“The greatest investment a young person can make is in their own education, in their own mind. Because money comes and goes. Relationships come and goes. But what you learn once stays with you forever.”

~Warren Buffett

Many people don’t realize it, but learning is the most important skill you can ever learn.

Learning can help you pick up an instrument.
Learning can help you speak another language.
Learning can help you build deeper relationships.
Learning can help you survive in today’s business and prepare for the future.

If learning is so useful in so many aspects of our life, why aren’t we investing more time into it? Why are we instead scrolling through our Facebook feed or watching videos, day by day?

As someone who never used to take time out of her day to learn, I now spend a good portion of my day to learn, and the reason is because: learning has turned my whole life around, from someone who didn’t understand much about herself or the world, to someone who takes initiative at every turn to learn something more.

I realized knowledge is power, even when it may not be important at the moment because you can still access it when the situation calls for it.

I mean if one day I bump across a CEO at a coffeeshop and hear him ask what the difference is between white and regular coffee, I could easily approach him and make small talk based on what I’ve read about white coffee. And perhaps, this could birth a new friendship.

Or perhaps a stranger asked me to take a photo of her at the beach. I could tap into the hours of research I’d done on photography and use my new-found skill to snap the perfect picture. And this would fine-tune my photography skills.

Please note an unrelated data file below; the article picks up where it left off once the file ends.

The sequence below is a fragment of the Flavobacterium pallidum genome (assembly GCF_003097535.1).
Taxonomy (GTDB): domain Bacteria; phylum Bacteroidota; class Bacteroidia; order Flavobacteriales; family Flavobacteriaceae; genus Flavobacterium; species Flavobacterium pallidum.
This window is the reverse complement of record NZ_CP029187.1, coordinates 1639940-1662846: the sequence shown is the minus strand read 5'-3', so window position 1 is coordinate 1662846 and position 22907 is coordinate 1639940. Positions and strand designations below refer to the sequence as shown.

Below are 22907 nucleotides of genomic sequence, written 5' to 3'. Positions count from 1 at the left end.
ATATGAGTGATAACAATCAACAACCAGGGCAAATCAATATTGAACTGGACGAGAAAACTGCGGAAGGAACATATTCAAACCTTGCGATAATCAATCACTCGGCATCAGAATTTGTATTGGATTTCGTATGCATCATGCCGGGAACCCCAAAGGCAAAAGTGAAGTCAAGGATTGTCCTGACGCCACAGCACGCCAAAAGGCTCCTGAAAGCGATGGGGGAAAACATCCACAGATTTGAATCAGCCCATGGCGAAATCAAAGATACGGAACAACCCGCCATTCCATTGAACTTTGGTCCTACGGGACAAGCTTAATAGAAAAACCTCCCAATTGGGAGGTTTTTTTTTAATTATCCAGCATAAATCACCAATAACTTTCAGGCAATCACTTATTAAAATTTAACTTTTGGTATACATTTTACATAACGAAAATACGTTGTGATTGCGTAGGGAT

Learning brings opportunities that could help you grow beyond what you thought you could be. It’s the most powerful weapon you can use to change your world, to become extraordinary.

All it takes to learn something once and for all is to get started. An example is when I’d browsed through Reddit the other day and stumbled across this post, a goldmine of useful advice. Many were things I already knew but the things I didn’t, blew my mind.

Here’re some of my favorite ones (slightly reworded for readability) that should hopefully impact you as much as it did for me in terms of enhancing your everyday life.

When emailing someone…

Don’t fill in the “To” field until you’re completely done with the email.

It saves you from accidentally sending out badly written emails, half finished emails and emails you’ve never sent because you have more time to think about how you can write it better.

~million_monkeys

When microwaving food…

Make it into the shape of a ring or donut — basically just hollow out the middle. This heats your food up significantly quicker and more evenly.

~Serath62

When resolving an issue with someone who made an error…

Put the focus on the error, not the person.

For example: Someone sends me an email without the attachment. Instead of saying, “You didn’t send the attachment,” I’d say, “The attachment didn’t come through. Please try sending it again.”

It might not seem like a huge deal, but people are more likely to become defensive or hostile when you blame them, even if it was their fault.

~katie001x

When walking on a sidewalk and approaching a group of people heading towards you…

Slow down a pace slower than theirs. People subconsciously yield to those who walk more slowly. It generally works.